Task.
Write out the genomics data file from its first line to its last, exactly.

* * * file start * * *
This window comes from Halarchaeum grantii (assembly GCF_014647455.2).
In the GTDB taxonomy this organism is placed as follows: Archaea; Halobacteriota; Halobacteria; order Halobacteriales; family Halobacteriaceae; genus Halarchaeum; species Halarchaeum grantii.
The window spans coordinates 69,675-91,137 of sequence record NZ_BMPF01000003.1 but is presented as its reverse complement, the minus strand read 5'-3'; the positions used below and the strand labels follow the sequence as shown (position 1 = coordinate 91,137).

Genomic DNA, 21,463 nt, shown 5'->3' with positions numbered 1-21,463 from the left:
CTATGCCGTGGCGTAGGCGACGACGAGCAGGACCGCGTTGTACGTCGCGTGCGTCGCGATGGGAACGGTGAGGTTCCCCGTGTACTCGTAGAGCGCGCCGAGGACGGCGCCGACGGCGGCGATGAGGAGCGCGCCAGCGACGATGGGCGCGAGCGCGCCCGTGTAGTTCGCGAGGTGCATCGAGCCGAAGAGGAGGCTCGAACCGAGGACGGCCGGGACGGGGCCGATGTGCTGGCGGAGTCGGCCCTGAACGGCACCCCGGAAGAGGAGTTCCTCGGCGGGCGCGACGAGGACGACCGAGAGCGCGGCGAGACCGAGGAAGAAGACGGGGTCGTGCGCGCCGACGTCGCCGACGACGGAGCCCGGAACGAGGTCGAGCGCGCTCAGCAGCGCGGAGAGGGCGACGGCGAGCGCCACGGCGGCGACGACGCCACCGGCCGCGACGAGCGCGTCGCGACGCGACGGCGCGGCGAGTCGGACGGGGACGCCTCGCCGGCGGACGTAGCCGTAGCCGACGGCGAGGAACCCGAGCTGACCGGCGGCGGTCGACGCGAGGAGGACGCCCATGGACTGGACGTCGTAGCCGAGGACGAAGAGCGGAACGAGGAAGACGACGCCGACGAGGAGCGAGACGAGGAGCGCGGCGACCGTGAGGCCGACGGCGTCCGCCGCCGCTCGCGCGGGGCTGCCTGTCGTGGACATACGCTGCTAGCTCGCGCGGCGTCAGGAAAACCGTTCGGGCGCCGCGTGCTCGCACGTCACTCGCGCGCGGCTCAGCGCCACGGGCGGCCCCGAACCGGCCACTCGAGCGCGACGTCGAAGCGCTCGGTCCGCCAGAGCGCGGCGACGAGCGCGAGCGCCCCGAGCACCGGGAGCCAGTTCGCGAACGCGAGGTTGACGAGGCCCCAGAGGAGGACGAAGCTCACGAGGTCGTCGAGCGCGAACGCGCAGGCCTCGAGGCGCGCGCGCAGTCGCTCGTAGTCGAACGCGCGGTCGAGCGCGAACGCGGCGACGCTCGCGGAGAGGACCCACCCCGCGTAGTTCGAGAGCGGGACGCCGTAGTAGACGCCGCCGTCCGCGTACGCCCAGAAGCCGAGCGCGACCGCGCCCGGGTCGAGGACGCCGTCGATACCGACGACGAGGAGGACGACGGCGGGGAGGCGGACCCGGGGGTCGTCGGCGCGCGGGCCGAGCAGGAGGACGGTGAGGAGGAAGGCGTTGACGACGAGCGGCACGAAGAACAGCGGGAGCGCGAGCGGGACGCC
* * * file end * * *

This window comes from Halarchaeum grantii (assembly GCF_014647455.2).
In the GTDB taxonomy this organism is placed as follows: Archaea; Halobacteriota; Halobacteria; order Halobacteriales; family Halobacteriaceae; genus Halarchaeum; species Halarchaeum grantii.
The window spans coordinates 69,675-91,137 of sequence record NZ_BMPF01000003.1 but is presented as its reverse complement, the minus strand read 5'-3'; the positions used below and the strand labels follow the sequence as shown (position 1 = coordinate 91,137).

Genomic DNA, 21,463 nt, shown 5'->3' with positions numbered 1-21,463 from the left:
CTATGCCGTGGCGTAGGCGACGACGAGCAGGACCGCGTTGTACGTCGCGTGCGTCGCGATGGGAACGGTGAGGTTCCCCGTGTACTCGTAGAGCGCGCCGAGGACGGCGCCGACGGCGGCGATGAGGAGCGCGCCAGCGACGATGGGCGCGAGCGCGCCCGTGTAGTTCGCGAGGTGCATCGAGCCGAAGAGGAGGCTCGAACCGAGGACGGCCGGGACGGGGCCGATGTGCTGGCGGAGTCGGCCCTGAACGGCACCCCGGAAGAGGAGTTCCTCGGCGGGCGCGACGAGGACGACCGAGAGCGCGGCGAGACCGAGGAAGAAGACGGGGTCGTGCGCGCCGACGTCGCCGACGACGGAGCCCGGAACGAGGTCGAGCGCGCTCAGCAGCGCGGAGAGGGCGACGGCGAGCGCCACGGCGGCGACGACGCCACCGGCCGCGACGAGCGCGTCGCGACGCGACGGCGCGGCGAGTCGGACGGGGACGCCTCGCCGGCGGACGTAGCCGTAGCCGACGGCGAGGAACCCGAGCTGACCGGCGGCGGTCGACGCGAGGAGGACGCCCATGGACTGGACGTCGTAGCCGAGGACGAAGAGCGGAACGAGGAAGACGACGCCGACGAGGAGCGAGACGAGGAGCGCGGCGACCGTGAGGCCGACGGCGTCCGCCGCCGCTCGCGCGGGGCTGCCTGTCGTGGACATACGCTGCTAGCTCGCGCGGCGTCAGGAAAACCGTTCGGGCGCCGCGTGCTCGCACGTCACTCGCGCGCGGCTCAGCGCCACGGGCGGCCCCGAACCGGCCACTCGAGCGCGACGTCGAAGCGCTCGGTCCGCCAGAGCGCGGCGACGAGCGCGAGCGCCCCGAGCACCGGGAGCCAGTTCGCGAACGCGAGGTTGACGAGGCCCCAGAGGAGGACGAAGCTCACGAGGTCGTCGAGCGCGAACGCGCAGGCCTCGAGGCGCGCGCGCAGTCGCTCGTAGTCGAACGCGCGGTCGAGCGCGAACGCGGCGACGCTCGCGGAGAGGACCCACCCCGCGTAGTTCGAGAGCGGGACGCCGTAGTAGACGCCGCCGTCCGCGTACGCCCAGAAGCCGAGCGCGACCGCGCCCGGGTCGAGGACGCCGTCGATACCGACGACGAGGAGGACGACGGCGGGGAGGCGGACCCGGGGGTCGTCGGCGCGCGGGCCGAGCAGGAGGACGGTGAGGAGGAAGGCGTTGACGACGAGCGGCACGAAGAACAGCGGGAGCGCGAGCGGGACGCC